She succeeds Lisa Schattenburg-Raymond, who is teaching at the University of Hawaii Maui College, and Anders Lyons, who served as interim executive director.

Paman’s vision for Maui Nui Botanical Gardens may sprout partially from having studied Hawaiian language for 18 years.

“My vision here is to infuse the Hawaiian culture even more than it already is into this place. I come from a strong Hawaiian culture and language background, and so I just see the potential in sharing our Hawaiian culture with the community.

“The board wants to make sure that people know about this place. . . . It’s like a cultural gem in the middle of Kahului that we really need to share with everyone else.”

Taro expert to appear at workshop

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KAHULUI – Maui Nui Botanical Gardens will host a kalo (taro) workshop Sept. 4 to 6 led by Hawaiian cultural practitioner and mahi’ai (farmer) Jerry Konanui as part of its new education program, “Ulu Ka Hoi” (to grow interest).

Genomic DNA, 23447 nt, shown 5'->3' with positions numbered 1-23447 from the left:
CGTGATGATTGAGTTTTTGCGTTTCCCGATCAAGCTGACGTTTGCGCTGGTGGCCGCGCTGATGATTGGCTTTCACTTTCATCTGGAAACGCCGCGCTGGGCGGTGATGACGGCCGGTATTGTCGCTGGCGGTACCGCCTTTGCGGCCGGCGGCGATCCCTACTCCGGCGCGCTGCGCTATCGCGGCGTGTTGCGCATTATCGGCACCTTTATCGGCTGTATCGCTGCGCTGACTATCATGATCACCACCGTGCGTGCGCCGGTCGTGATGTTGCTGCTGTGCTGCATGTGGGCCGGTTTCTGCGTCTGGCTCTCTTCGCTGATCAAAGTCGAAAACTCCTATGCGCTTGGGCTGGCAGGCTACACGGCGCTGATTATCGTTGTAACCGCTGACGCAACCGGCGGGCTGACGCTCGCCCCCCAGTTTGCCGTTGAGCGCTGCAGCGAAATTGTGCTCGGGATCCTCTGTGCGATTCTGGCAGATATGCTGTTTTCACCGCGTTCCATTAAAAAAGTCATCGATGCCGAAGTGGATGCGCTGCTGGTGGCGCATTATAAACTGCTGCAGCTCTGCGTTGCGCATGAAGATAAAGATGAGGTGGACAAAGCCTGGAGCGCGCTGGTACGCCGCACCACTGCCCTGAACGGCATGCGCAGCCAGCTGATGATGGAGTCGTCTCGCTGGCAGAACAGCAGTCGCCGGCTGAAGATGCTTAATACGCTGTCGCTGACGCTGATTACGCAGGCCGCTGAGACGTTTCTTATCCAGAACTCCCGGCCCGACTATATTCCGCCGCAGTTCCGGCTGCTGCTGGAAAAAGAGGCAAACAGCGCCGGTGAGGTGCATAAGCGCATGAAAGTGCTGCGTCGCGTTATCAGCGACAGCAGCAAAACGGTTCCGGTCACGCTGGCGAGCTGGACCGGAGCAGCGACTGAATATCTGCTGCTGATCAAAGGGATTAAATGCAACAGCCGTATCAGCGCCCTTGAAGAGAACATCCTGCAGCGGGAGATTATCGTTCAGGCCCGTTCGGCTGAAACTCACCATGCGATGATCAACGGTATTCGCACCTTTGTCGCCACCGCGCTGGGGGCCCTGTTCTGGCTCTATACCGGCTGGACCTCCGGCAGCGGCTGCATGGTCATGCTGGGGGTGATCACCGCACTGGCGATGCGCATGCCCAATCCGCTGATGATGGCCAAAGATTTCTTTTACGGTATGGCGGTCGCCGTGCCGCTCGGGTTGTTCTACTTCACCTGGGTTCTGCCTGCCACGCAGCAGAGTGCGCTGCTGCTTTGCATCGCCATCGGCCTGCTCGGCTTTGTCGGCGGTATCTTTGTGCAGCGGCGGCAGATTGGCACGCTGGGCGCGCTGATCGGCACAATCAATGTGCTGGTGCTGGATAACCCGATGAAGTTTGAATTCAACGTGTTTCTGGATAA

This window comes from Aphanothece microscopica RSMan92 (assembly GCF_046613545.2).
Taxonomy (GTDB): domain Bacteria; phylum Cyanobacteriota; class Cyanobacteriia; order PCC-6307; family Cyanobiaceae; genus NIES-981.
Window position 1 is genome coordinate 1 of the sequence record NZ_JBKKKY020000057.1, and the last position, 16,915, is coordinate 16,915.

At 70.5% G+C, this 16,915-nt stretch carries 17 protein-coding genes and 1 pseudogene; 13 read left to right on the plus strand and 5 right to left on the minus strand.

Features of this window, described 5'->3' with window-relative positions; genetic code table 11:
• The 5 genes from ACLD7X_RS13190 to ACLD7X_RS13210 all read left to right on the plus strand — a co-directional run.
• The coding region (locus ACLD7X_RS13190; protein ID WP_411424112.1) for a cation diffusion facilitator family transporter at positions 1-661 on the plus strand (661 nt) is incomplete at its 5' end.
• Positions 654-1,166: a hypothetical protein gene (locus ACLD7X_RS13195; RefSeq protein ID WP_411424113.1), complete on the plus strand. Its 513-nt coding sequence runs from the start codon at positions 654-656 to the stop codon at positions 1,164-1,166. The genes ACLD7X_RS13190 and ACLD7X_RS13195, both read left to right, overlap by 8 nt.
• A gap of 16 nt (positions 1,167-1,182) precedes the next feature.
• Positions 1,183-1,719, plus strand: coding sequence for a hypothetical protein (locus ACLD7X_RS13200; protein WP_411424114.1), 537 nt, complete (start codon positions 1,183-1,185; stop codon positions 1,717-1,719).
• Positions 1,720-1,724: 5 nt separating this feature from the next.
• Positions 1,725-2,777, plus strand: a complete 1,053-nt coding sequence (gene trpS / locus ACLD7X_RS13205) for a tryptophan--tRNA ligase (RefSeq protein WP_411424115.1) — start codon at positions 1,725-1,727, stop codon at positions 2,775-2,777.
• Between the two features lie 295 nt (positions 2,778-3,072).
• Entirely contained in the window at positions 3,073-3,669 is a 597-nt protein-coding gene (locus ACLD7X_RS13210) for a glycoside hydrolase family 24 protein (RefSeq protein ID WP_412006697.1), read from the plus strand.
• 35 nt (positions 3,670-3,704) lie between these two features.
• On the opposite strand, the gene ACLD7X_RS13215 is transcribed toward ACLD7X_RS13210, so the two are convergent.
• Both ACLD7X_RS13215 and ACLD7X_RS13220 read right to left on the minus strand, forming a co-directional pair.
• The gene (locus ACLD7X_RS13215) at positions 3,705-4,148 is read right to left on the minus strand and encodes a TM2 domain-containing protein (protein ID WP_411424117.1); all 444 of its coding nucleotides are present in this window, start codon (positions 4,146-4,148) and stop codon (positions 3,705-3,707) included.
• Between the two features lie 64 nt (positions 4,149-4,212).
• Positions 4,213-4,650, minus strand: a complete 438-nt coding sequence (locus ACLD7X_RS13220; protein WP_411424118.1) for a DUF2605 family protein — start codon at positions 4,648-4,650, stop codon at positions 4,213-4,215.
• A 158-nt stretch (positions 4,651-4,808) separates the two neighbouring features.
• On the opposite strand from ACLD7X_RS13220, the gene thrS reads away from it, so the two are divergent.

This three-day event will educate local farmers and practitioners on the varieties of kalo available, techniques to identify these varieties, proper cultivation methods and cultural applications. Participants also will have the opportunity to learn innovative wood- and stone-sculpting methods using modern equipment.

Space is limited and daily fees apply. Call 249-2798 to reserve a place.

Native Hawaiian Plant Sale

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Grow Native! Ensure the survival of native Hawaiian plants by growing them in your backyard! Head over to Maui Nui Botanical Gardens on Saturday, August 28th, at 9am for your chance to purchase native Hawaiian plants from numerous local growers. Let’s all work together to keep Maui Nui no ka ‘oi?